Shows were canceled and bands were forced to relocate for security reasons outside of Imperial.
A Vancouver music venue is getting by with a little help from its friends lately due to security concerns in the Downtown Eastside.
“Imperial have informed us that they are no longer able to hold events, due to the escalating violence and unsafe general conditions on their doorstep, effective immediately,” the band’s drummer said. Vancouver Soulstream funk, Randall Stoll.
Stoll shared the news on the group’s Facebook page earlier this week and since then two other musical groups have announced that their shows at the Imperial have been moved to other venues in the city.
“Apparently the area around the Imperial Theater is very sketchy and instead of going ‘warriors’ style, we were able to just move the show around,” rapper Ekoh wrote on his Facebook page on Tuesday.
Imperial is located on Main Street near Hastings where there is a large homeless population who have tents pitched outside the venue and Imperial reportedly feels they cannot ensure the safety of their guests.
The Ekoh show taking place tonight has been moved to Fortune Sound Club and an upcoming October 1 show by Venezuelan band Rawayana has been moved to the rickshaw. VIA contacted the Red Rum Club who are to play Imperial on October 7 and they were unaware of the cancellation of the shows.
VIA has also repeatedly reached out to Imperial and its operator, The MRG Group, for comment, but has yet to receive a response. There is also no word on any of the venue’s public platforms if the other shows scheduled for October or November will be moved or cancelled.
“It’s incredibly unfortunate that homelessness and addiction are such persistent issues that seem so insurmountable,” says Nate Sabine, director of business development at Blueprint, the company that operates the Fortune Sound Club.
How is the place mobilizing to support Imperial?
“I didn’t know they were planning on doing this, or that things had gone so badly for them until I read the news myself,” Sabine told VIA. “I think it’s responsible what Imperial has done by closing its doors and saying it can’t guarantee the safety of its guests.”
Sabine is also President of MusicBC, President of the Hospitality Vancouver Association and sits on the Board of the Downtown Vancouver Business Improvement Association (DVBIA). He therefore has a lot of experience in managing municipal policies surrounding the local music industry and communities. well-being, safety and security.
“It’s an election year, and we’re hearing a lot of promises from every party and everyone running for mayor. I think the proof will be in the pudding, if this problem can be solved. And c ‘is far more important than the music, or concert halls or the Downtown Eastside, but to me it’s just emblematic of what’s going on there and how bad things are,’ he says. .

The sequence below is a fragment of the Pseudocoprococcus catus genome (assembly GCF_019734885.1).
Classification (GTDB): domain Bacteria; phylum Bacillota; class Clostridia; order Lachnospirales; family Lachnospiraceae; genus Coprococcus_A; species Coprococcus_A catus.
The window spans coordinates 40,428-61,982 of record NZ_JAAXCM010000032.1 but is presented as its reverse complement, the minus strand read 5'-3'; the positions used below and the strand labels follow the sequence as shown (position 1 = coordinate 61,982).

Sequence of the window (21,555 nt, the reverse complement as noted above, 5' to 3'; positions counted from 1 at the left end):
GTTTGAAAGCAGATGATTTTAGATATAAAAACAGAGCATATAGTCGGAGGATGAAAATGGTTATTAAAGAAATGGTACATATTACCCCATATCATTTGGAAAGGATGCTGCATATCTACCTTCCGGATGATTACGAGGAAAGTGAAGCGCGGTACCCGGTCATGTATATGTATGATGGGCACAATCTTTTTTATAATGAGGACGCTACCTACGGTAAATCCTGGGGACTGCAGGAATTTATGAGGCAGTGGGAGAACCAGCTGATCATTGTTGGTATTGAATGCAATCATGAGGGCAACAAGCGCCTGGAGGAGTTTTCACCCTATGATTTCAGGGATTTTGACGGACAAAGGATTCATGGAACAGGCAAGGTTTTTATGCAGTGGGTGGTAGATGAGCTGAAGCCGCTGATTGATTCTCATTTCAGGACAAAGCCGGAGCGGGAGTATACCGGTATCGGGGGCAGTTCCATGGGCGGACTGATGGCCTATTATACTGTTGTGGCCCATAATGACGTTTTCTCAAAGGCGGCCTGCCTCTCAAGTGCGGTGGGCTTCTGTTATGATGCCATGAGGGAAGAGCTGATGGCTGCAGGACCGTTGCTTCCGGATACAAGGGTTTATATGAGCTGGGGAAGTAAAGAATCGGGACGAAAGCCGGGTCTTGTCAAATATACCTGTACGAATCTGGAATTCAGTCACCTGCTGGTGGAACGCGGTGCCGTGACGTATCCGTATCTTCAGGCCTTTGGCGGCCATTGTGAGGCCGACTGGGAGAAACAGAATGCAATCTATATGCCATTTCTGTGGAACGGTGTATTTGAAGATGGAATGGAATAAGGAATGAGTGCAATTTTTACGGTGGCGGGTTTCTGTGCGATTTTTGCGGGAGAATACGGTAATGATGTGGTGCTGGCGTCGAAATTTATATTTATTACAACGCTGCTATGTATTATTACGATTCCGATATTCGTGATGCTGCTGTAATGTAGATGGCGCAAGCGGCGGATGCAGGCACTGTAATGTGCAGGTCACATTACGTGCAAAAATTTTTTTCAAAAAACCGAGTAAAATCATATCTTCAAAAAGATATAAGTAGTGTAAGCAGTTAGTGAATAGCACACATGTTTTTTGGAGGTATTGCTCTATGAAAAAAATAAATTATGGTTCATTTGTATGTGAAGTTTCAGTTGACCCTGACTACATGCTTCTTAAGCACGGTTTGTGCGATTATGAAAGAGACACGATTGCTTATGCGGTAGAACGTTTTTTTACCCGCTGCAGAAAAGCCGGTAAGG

Fortune Sound Club doesn’t do much business with MRG, but Sabine says they’ve stepped up to support live music. He doesn’t believe there’s any sort of municipal or provincial government subsidy or business strategy that’s going to help Imperial or anyone else in their situation. “In reality, it’s just another side effect of this persistent problem that has no solutions,” notes Sabine.
However, he also doesn’t know of any other locations that experience the same issues to the extent that Imperial has.
“Security, especially since COVID and especially in this general area of Gastown and Chinatown, has been the number one concern for some time,” he explains. “But I don’t know of any other business in hospitality, entertainment or otherwise that had to close because they couldn’t guarantee the safety of their guests. Jeez, if I didn’t know better, I’d think this was some publicity stunt. It’s almost unbelievable.”
The future of Vancouver’s reputation in the music industry
Between bands losing venues and the Breakout festival riot that put Vancouver on the international stage in all the wrong ways, Sabine says there’s fear the city is developing a bad reputation in the music industry. music with touring bands.
“All those little things, it’s not necessarily a big thing that has to happen to a city or neighborhood that will turn people off or give it a bad name. But it’s death by 1,000 paper cuts. And it’s all paper cuts, some bigger than others that happen,” says Sabine.
Sabine says the Fortune Sound Club is stepping in because “all is not well.”
“It’s definitely not about the money, because there’s no money in live music, as anyone can tell you. It’s not fair for the artists, it’s not fair for their fans, it’s not fair for the room which suffers from it. None of this is fair to anyone. So we’re only doing our small part, I’m sure other venues are putting on shows that we can’t take, but I couldn’t tell you for sure. But it’s the least we can do. Can you imagine you’re on tour and all of a sudden your date in Vancouver is in jeopardy? »
Sabine assures that live music in Vancouver is indeed thriving and although the situation at Imperial is unfortunate, “people need to be aware that the city is safer than people think”.
He says there is beauty in different neighborhoods and that Vancouver needs a diversity of places. He encourages everyone to support live music and says that “ever since everything reopened, not just Blueprint, but concerts in general, have been selling like hot cakes.”